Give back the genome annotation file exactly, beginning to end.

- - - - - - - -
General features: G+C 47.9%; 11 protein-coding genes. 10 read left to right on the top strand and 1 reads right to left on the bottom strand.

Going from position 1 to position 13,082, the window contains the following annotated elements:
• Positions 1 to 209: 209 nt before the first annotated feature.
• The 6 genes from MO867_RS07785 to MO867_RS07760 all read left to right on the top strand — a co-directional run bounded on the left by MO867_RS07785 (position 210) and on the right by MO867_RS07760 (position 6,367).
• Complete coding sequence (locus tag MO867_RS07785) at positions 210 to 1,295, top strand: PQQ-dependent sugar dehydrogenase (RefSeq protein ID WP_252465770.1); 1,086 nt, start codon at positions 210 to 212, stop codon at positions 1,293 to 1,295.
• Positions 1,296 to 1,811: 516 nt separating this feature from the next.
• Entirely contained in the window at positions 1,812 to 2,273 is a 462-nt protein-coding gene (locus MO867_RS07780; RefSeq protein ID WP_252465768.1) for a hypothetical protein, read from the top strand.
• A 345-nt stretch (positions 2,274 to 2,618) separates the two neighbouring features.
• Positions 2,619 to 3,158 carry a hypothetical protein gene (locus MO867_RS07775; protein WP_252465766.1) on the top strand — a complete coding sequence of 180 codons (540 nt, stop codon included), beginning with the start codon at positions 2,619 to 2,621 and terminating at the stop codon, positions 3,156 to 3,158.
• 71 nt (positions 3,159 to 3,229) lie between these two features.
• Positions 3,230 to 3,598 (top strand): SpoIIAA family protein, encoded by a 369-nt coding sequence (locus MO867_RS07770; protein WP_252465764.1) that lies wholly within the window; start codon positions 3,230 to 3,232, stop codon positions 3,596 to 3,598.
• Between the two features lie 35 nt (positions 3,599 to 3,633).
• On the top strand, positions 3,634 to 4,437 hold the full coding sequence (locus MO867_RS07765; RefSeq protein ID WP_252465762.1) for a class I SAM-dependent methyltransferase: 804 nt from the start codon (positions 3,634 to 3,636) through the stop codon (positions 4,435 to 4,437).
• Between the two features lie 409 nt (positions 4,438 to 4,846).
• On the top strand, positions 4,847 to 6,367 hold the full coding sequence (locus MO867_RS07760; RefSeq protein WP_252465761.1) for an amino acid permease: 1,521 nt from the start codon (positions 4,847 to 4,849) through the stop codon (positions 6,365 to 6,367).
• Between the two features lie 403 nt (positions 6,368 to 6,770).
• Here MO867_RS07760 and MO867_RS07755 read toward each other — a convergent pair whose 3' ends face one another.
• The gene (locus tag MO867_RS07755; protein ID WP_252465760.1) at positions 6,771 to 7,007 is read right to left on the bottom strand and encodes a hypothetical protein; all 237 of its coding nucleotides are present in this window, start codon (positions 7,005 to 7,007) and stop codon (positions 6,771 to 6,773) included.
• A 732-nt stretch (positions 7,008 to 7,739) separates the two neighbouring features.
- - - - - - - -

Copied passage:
General features: G+C 47.9%; 11 protein-coding genes. 10 read left to right on the top strand and 1 reads right to left on the bottom strand.

Going from position 1 to position 13,082, the window contains the following annotated elements:
• Positions 1 to 209: 209 nt before the first annotated feature.
• The 6 genes from MO867_RS07785 to MO867_RS07760 all read left to right on the top strand — a co-directional run bounded on the left by MO867_RS07785 (position 210) and on the right by MO867_RS07760 (position 6,367).
• Complete coding sequence (locus tag MO867_RS07785) at positions 210 to 1,295, top strand: PQQ-dependent sugar dehydrogenase (RefSeq protein ID WP_252465770.1); 1,086 nt, start codon at positions 210 to 212, stop codon at positions 1,293 to 1,295.
• Positions 1,296 to 1,811: 516 nt separating this feature from the next.
• Entirely contained in the window at positions 1,812 to 2,273 is a 462-nt protein-coding gene (locus MO867_RS07780; RefSeq protein ID WP_252465768.1) for a hypothetical protein, read from the top strand.
• A 345-nt stretch (positions 2,274 to 2,618) separates the two neighbouring features.
• Positions 2,619 to 3,158 carry a hypothetical protein gene (locus MO867_RS07775; protein WP_252465766.1) on the top strand — a complete coding sequence of 180 codons (540 nt, stop codon included), beginning with the start codon at positions 2,619 to 2,621 and terminating at the stop codon, positions 3,156 to 3,158.
• 71 nt (positions 3,159 to 3,229) lie between these two features.
• Positions 3,230 to 3,598 (top strand): SpoIIAA family protein, encoded by a 369-nt coding sequence (locus MO867_RS07770; protein WP_252465764.1) that lies wholly within the window; start codon positions 3,230 to 3,232, stop codon positions 3,596 to 3,598.
• Between the two features lie 35 nt (positions 3,599 to 3,633).
• On the top strand, positions 3,634 to 4,437 hold the full coding sequence (locus MO867_RS07765; RefSeq protein ID WP_252465762.1) for a class I SAM-dependent methyltransferase: 804 nt from the start codon (positions 3,634 to 3,636) through the stop codon (positions 4,435 to 4,437).
• Between the two features lie 409 nt (positions 4,438 to 4,846).
• On the top strand, positions 4,847 to 6,367 hold the full coding sequence (locus MO867_RS07760; RefSeq protein WP_252465761.1) for an amino acid permease: 1,521 nt from the start codon (positions 4,847 to 4,849) through the stop codon (positions 6,365 to 6,367).
• Between the two features lie 403 nt (positions 6,368 to 6,770).
• Here MO867_RS07760 and MO867_RS07755 read toward each other — a convergent pair whose 3' ends face one another.
• The gene (locus tag MO867_RS07755; protein ID WP_252465760.1) at positions 6,771 to 7,007 is read right to left on the bottom strand and encodes a hypothetical protein; all 237 of its coding nucleotides are present in this window, start codon (positions 7,005 to 7,007) and stop codon (positions 6,771 to 6,773) included.
• A 732-nt stretch (positions 7,008 to 7,739) separates the two neighbouring features.